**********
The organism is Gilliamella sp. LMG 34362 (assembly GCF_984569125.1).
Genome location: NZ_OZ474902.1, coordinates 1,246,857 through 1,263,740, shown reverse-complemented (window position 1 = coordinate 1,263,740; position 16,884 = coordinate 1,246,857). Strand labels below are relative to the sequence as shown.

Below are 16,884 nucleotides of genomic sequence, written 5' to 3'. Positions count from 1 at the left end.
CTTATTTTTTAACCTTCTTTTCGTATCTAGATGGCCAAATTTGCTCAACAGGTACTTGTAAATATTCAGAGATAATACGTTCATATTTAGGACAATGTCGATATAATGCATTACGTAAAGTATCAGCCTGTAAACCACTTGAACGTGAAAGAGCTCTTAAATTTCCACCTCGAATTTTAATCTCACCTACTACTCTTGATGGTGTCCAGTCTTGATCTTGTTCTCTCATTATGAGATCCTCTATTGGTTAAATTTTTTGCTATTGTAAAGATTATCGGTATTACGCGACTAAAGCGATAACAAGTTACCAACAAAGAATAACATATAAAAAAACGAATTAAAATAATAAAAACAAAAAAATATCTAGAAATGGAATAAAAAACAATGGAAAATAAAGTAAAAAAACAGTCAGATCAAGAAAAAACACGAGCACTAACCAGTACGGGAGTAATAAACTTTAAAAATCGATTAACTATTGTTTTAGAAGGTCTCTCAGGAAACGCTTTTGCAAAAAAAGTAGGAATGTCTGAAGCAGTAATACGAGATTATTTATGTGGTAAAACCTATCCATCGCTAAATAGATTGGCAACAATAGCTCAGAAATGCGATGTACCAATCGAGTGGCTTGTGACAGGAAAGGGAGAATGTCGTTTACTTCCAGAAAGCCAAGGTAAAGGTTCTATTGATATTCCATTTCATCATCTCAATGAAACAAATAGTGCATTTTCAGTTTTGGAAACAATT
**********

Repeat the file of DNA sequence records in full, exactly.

The organism is Gilliamella sp. LMG 34362 (assembly GCF_984569125.1).
Genome location: NZ_OZ474902.1, coordinates 1,246,857 through 1,263,740, shown reverse-complemented (window position 1 = coordinate 1,263,740; position 16,884 = coordinate 1,246,857). Strand labels below are relative to the sequence as shown.

Below are 16,884 nucleotides of genomic sequence, written 5' to 3'. Positions count from 1 at the left end.
CTTATTTTTTAACCTTCTTTTCGTATCTAGATGGCCAAATTTGCTCAACAGGTACTTGTAAATATTCAGAGATAATACGTTCATATTTAGGACAATGTCGATATAATGCATTACGTAAAGTATCAGCCTGTAAACCACTTGAACGTGAAAGAGCTCTTAAATTTCCACCTCGAATTTTAATCTCACCTACTACTCTTGATGGTGTCCAGTCTTGATCTTGTTCTCTCATTATGAGATCCTCTATTGGTTAAATTTTTTGCTATTGTAAAGATTATCGGTATTACGCGACTAAAGCGATAACAAGTTACCAACAAAGAATAACATATAAAAAAACGAATTAAAATAATAAAAACAAAAAAATATCTAGAAATGGAATAAAAAACAATGGAAAATAAAGTAAAAAAACAGTCAGATCAAGAAAAAACACGAGCACTAACCAGTACGGGAGTAATAAACTTTAAAAATCGATTAACTATTGTTTTAGAAGGTCTCTCAGGAAACGCTTTTGCAAAAAAAGTAGGAATGTCTGAAGCAGTAATACGAGATTATTTATGTGGTAAAACCTATCCATCGCTAAATAGATTGGCAACAATAGCTCAGAAATGCGATGTACCAATCGAGTGGCTTGTGACAGGAAAGGGAGAATGTCGTTTACTTCCAGAAAGCCAAGGTAAAGGTTCTATTGATATTCCATTTCATCATCTCAATGAAACAAATAGTGCATTTTCAGTTTTGGAAACAATT